Connecting the Rantz: Homelessness, Traffic, Measure S, and More

LOS ANGELES

RANTZ & RAVEZ-How much does it cost a well-intentioned community-concerned developer to buy off an unscrupulous attorney and a homeowner who filed a court action protesting a much needed eldercare residential facility adjacent to Walnut Acres in Woodland Hills? 

A number of years ago when I represented Council District 3, I was approached by a developer who wanted to build an eldercare residential facility on Fallbrook Ave just south of Victory Blvd in a mixed neighborhood. The development was within walking distance of a major shopping center consisting of a Ralph’s supermarket, a Target, a Wal*Mart, movie theaters, restaurants and a host of other retail establishments. 

The neighborhood immediately to the south of the proposed development is close to a fire station, retail stores, a medical marijuana store, a gas station, houses of worship, other markets, a restaurant and multiple single-family residences -- all located on a multi-lane roadway with a 45 mph speed limit and traffic lights at strategic intersections. In other words, the area is a mixture of business, commercial and residential. 

The prospective development site was a former private school that generated noise from the students; I received complaints from neighbors about that noise and associated factors connected with the students who played in the schoolyard at recess and other times. In negotiations with the community, the developer reduced the size of the structure and made other concessions to gain support from those who filed court actions against the project. When it was finally agreed upon by those who filed the legal action, the facility was ready to begin construction. 

To add more support for the development, the City of LA’s Zoning Administrator was in favor of it. Before the first shovel of dirt was turned, a new group of residents from Walnut Acres began to protest the facility and to pressure the current councilman, Bob Blumenfield, to deny it. I bet that this new group of “concerned residents” now wants its piece of the action just like the unscrupulous attorney and resident obtained. And what is their price to remove their objections? In a recent conversation with Councilman Blumenfield about the development, I expressed my continual support for it and urged him to move forward in spite of the opposition from this new group that wants its piece of the Money Pie.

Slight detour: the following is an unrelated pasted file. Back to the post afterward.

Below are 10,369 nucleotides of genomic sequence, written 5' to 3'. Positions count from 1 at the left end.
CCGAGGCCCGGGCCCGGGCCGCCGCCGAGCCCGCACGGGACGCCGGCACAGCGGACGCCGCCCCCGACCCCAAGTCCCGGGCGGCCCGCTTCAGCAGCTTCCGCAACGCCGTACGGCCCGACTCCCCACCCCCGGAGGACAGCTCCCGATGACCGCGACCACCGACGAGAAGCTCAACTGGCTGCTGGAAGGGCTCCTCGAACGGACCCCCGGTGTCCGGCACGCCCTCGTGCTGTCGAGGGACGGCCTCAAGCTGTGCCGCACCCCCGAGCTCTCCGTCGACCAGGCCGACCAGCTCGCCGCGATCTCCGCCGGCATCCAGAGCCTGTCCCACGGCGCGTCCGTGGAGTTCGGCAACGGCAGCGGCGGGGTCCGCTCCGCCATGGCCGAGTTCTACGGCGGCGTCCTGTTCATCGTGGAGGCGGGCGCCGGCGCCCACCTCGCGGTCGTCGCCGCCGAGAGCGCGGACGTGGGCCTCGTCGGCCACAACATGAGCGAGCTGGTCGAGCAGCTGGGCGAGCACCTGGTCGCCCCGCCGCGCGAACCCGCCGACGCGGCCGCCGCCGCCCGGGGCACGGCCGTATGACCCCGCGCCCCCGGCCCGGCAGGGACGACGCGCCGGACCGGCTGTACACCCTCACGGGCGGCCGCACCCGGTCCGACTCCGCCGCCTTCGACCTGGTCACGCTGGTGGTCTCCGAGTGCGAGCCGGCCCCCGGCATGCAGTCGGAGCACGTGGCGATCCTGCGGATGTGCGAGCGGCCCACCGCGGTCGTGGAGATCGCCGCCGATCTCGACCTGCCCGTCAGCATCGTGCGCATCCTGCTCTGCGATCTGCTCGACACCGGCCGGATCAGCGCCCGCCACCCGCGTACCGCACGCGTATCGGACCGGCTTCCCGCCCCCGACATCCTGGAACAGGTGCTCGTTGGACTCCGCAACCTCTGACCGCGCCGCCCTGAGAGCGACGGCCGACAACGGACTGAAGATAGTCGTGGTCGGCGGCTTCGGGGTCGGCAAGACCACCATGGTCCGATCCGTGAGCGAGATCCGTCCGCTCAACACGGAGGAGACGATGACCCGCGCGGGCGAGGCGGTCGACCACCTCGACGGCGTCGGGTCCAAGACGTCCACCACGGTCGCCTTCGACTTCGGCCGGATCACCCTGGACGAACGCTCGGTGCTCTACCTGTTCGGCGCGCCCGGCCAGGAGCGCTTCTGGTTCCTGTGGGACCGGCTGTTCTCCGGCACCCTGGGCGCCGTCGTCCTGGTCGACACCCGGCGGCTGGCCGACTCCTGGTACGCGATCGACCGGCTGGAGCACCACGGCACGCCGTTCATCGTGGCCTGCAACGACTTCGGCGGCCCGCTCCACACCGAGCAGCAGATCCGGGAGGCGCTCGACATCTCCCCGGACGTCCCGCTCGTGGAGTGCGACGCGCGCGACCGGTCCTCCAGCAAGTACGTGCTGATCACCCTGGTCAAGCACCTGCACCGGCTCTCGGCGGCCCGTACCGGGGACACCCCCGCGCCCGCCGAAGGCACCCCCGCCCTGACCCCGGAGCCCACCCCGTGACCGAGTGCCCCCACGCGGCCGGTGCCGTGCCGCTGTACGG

I will continue to report on this matter as progress is made. I may even name the people that have little to no concern for the seniors in our community. 

I was involved in the Second Annual Greater Los Angeles Homeless count on January 24 

I teamed up with Valley resident Diane Jack Delaney and we headed out to our sector in the western portion of the West San Fernando Valley. We patrolled the area west of Valley Circle and north of Roscoe Blvd. While we did not locate any homeless people residing in the quiet residential neighborhoods, we did observe a quiet community reflective of tranquil mountain living.

On our way back to the Homeless Count command post at the Canoga Park Community Center, we drove down streets in the Canoga Park area and found a number of homeless people living in motor homes and on the street. In one area, the sidewalk was so congested with tents and shopping carts, you could not walk down the sidewalk. While the good people of the city are counting and providing information on the homeless population to the Los Angeles Homeless Services Authority, the number of homeless is increasing and we see little reduction in the number of people living on the streets, sidewalks and parking lots in Los Angeles. 

Those of you who voted for the $1.2 billion Los Angeles Bond measure to address homelessness in Los Angeles may want to think twice before you vote for the pending Los Angeles County Tax measure to provide supportive services for the homeless. Money alone is not appearing to help reduce the homeless population in and around Los Angeles.